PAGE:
The Without Walls Festival is one of San Diego theater's premier recurring events. Photo by Daniel Norwood.
This should be ultra-cool: La Jolla Playhouse has announced that its third Without Walls Festival (aka the WoW Festival), due this October, will be mounted not on its UCSD Theatre District grounds but around downtown San Diego. For those who already dig the WoW Festival – count me most enthusiastically among them – this only makes the return of this site-specific-theater adventure more exciting. Nothing wrong with the festivals staged, for the most part, at UCSD, but downtown would seem to offer greater and even more experimental site choices. All credit to the Playhouse for not standing pat. If downtown is a hit, and I’d be surprised if it isn’t, it might become a tradition, or, and this is equally fun to contemplate, it might betoken WoW Festivals in other parts of the city as well. Further details to come as we get closer to fall.
Jennifer Eve Thorn is Moxie Theatre's new artistic director.
Its 13th season of existence is bringing change at the top at always-adventurous Moxie Theatre. One of Moxie's original co-founders (along with Delicia Turner Sonnenberg, Jo Anne Glover and Liv Kellgren), Jennifer Eve Thorn has been named the theater company's new artistic director and will assume her responsibilities in July. She succeeds founding artistic director Turner Sonnenberg, who along with Glover, the company says, will take roles on the Moxie Advisory Board. Both will be involved, either directing or performing, during Moxie's 13th season. From the very beginning, Moxie has been producing some of the most thoughtful and provocative theater in San Diego, of which Thorn has been an integral part both on stage and as a director. I expect she will continue with distinction the high degree of excellence built by Turner Sonnenberg. Good luck, Jen!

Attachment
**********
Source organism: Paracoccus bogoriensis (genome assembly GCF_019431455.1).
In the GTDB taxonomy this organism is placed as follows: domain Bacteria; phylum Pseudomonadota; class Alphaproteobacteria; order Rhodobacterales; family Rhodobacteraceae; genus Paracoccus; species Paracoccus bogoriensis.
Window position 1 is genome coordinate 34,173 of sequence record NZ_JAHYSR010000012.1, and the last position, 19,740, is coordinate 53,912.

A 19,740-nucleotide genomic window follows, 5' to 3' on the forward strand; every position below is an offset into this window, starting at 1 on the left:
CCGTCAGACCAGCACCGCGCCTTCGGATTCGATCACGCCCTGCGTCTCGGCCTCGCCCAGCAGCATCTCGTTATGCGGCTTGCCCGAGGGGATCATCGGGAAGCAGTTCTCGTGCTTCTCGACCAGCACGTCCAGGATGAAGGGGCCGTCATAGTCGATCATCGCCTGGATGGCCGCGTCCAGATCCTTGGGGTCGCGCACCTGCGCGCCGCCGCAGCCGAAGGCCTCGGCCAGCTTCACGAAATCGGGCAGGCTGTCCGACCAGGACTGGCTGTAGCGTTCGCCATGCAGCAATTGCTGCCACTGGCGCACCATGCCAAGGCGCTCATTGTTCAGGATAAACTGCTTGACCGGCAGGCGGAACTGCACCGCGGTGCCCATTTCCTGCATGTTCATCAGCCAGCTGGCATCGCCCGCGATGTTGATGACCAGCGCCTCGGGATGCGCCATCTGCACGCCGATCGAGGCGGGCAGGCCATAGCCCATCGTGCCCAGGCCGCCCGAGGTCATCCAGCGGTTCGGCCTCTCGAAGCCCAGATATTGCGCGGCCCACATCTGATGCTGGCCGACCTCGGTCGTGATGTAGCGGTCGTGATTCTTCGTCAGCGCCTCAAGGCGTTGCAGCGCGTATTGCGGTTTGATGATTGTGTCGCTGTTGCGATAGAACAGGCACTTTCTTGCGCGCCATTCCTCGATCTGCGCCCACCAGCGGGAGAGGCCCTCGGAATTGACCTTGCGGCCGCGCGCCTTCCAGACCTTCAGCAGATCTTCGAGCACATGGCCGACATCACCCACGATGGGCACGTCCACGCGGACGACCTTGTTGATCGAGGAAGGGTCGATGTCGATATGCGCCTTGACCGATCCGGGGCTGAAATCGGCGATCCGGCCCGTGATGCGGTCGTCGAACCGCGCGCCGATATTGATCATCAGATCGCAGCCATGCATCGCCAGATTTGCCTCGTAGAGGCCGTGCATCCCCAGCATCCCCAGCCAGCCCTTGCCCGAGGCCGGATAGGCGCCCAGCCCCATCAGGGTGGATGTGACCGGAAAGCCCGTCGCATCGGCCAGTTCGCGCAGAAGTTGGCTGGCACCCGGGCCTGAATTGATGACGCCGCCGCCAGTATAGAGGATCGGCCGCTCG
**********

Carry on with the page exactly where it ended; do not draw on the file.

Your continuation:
A bold "Timon of Athens" in D.C.
Ian Merrill Peakes in "Timon of Athens" at Folger Theatre in Washington, D.C. Photo by Teresa Wood.
Timing is everything. I was fortunate enough to be in Washington, D.C. last week just in time to catch one of the closing performances of Shakespeare’s rarely produced “Timon of Athens” at the Folger Theatre, which regularly does some of the best realizations of The Bard’s work in the country. This “Timon,” directed by Robert Richmond, took a daring, techy approach to the play about an Athenian’s misguided generosity and the wrenching consequences that follow. In the title role, Ian Merrill Peakes is insouciant, desperate, manic and haunted in all the appropriate moments, and his steady Act 2 disintegration makes a potent point about the thin line between money and madness. Next up at the Folger: Richmond directs “Antony and Cleopatra,” Oct 10-Nov. 19. If you’re in D.C. this fall, check it out.
David L. Coddon is theater critic for San Diego CityBeat